One thing a lot of people don’t know about the Winter Meetings is that it’s put on, primarily, by Minor League Baseball as an organization and the vast majority of the people on the ground at the Winter Meetings either run or work for or are trying to sell stuff to minor league teams. Almost every team’s owner comes and brings along some staffers. Coaches, trainers, scouts, and other team employees who spend most of their year out in the bushes as opposed to back at the big club’s home base attend meetings and hobnob with one another.

Normally that’s all pretty routine. This year, however, it probably won’t be thanks to Rob Manfred’s plan to contract 42 minor league clubs and rearrange a great many more of them across levels and leagues.

As we noted earlier today, that scheme has set off a political firestorm and is no doubt the top agenda item and point of concern for every single minor league official and employee at the Winter Meetings. There are, reportedly, already meetings going on in San Diego about all of this. Expect some news about it at any point in the next week. At this point I’d expect anything from Manfred totally scrapping the plan, to him doubling down on it, to reports of general acrimony and possible legal action and everything in between.


The Boring Business of Baseball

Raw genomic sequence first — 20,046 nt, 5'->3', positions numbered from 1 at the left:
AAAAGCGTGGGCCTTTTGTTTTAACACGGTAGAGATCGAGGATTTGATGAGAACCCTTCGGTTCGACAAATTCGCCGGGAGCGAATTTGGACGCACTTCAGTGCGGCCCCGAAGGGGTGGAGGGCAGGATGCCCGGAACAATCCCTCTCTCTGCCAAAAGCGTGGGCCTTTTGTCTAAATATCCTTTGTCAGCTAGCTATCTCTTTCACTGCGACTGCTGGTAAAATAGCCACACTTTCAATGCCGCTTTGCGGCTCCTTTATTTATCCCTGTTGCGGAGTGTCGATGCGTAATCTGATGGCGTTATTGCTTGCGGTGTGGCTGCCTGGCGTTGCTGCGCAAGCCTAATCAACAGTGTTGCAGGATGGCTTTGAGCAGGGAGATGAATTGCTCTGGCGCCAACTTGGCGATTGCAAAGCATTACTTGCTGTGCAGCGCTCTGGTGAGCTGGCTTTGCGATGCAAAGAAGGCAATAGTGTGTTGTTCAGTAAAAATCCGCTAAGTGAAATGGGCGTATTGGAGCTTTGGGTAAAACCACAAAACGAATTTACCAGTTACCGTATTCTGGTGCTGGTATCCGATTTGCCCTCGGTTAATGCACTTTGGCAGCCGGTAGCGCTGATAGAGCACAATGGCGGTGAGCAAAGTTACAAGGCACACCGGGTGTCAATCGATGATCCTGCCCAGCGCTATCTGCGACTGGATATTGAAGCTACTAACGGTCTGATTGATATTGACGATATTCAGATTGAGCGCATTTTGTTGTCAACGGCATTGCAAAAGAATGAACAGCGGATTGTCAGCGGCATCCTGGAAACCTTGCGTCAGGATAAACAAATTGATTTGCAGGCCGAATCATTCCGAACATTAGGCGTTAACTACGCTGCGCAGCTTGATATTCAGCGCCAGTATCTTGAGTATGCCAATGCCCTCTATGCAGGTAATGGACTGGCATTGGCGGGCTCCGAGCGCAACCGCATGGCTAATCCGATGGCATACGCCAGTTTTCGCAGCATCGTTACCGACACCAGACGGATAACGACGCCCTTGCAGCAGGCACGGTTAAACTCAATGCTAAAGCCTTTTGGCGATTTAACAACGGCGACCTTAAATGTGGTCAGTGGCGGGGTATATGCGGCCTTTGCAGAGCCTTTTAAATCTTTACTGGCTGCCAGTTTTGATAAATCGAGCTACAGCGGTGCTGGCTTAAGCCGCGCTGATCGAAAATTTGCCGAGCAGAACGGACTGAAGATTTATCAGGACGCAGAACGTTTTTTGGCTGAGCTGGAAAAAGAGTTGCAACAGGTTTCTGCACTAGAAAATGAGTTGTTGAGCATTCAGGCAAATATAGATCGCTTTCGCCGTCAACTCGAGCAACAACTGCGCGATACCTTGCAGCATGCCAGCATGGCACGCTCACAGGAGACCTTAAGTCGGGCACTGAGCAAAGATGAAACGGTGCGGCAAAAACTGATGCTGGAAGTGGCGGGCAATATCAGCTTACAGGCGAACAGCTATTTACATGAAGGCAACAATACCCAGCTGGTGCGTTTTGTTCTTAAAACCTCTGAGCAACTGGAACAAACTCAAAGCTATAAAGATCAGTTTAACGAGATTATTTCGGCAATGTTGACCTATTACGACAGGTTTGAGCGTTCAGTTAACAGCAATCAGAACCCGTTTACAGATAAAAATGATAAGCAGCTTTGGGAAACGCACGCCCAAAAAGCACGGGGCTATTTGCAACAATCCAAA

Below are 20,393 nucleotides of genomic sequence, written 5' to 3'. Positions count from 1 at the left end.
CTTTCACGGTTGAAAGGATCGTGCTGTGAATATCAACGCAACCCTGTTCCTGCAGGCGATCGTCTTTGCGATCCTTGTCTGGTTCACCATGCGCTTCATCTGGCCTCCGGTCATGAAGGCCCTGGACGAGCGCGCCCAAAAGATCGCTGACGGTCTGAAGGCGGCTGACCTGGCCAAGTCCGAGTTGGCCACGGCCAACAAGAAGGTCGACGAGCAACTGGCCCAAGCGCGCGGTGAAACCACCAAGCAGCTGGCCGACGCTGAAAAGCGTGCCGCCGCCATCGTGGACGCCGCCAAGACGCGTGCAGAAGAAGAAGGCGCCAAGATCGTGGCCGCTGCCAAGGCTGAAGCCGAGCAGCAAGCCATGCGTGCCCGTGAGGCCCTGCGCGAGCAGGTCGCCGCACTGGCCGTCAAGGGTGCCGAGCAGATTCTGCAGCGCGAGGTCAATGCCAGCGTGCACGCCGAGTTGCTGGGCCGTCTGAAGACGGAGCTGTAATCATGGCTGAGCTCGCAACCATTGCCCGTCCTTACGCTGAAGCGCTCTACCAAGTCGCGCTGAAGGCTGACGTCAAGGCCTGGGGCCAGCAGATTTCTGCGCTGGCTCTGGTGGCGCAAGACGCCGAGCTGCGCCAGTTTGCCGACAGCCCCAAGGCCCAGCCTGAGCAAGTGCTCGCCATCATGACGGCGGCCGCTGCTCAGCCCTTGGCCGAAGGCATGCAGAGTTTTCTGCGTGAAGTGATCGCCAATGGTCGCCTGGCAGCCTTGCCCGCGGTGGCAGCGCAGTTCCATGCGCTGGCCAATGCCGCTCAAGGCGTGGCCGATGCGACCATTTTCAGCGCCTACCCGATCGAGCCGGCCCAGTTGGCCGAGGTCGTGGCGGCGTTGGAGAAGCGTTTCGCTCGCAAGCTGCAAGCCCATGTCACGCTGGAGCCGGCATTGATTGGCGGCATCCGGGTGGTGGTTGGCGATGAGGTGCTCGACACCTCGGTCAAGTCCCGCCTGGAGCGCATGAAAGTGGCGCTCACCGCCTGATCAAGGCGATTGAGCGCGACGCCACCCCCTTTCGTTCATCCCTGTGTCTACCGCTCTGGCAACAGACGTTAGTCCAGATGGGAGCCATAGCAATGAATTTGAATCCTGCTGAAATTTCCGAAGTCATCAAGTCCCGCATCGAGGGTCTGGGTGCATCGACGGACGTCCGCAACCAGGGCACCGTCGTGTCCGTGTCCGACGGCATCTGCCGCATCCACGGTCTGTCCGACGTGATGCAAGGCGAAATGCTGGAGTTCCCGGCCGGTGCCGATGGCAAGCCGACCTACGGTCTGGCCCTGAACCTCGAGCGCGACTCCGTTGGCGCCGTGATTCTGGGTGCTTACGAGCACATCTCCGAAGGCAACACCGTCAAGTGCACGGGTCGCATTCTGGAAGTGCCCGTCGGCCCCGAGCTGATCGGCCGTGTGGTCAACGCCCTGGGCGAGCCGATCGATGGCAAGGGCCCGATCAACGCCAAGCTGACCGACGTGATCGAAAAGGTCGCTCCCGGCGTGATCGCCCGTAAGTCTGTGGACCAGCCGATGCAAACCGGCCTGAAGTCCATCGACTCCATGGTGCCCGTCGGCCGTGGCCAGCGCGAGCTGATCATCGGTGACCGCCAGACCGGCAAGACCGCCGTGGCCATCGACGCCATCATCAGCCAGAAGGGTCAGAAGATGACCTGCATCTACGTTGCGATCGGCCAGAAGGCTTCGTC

Outside of the transactions, the Hall of Fame stuff, the managers and the minor league contraction intrigue, we’ll likely have more mundane Winter Meetings business. Most people at the Winter Meetings aren’t there for transactions. They’re there to network, seek jobs and discuss the business of baseball like any other industry convention. Ever year we hear about a rule change or a proposal for future rule changes at the Meetings. There is no single rule change that everyone is talking about at the moment, but something will likely pop up. Sometimes we’re completely surprised with that kind of stuff.


The Rule 5 Draft

The final event of the Winter Meetings is the Rule 5 Draft, which will take place at 8am Pacific time on Thursday morning. You likely have no idea who most of the players who will be selected, but by next summer you may very well know some of them who are either picked or who were made available this week. Max Muncy could’ve been had by anyone a couple of years ago, went un-picked and all he’s done is rake like crazy for the team with the most wins in the National League. Given that even the combined minds of 29 front offices didn’t think he was worth a roster spot last year, you’ll be forgiven for not having any idea about the guys in this year’s Rule 5. But, if you want to at least attempt to be prepared for it, here’s a good place to start.

So, yes, there’s a lot to be done. I’ll be on the scene at the Hyatt Manchester in San Diego — and maybe a few other places around town — bringing you all the best hot stove business we have to offer and, as usual, some more fun odds and ends from baseball’s biggest offseason event.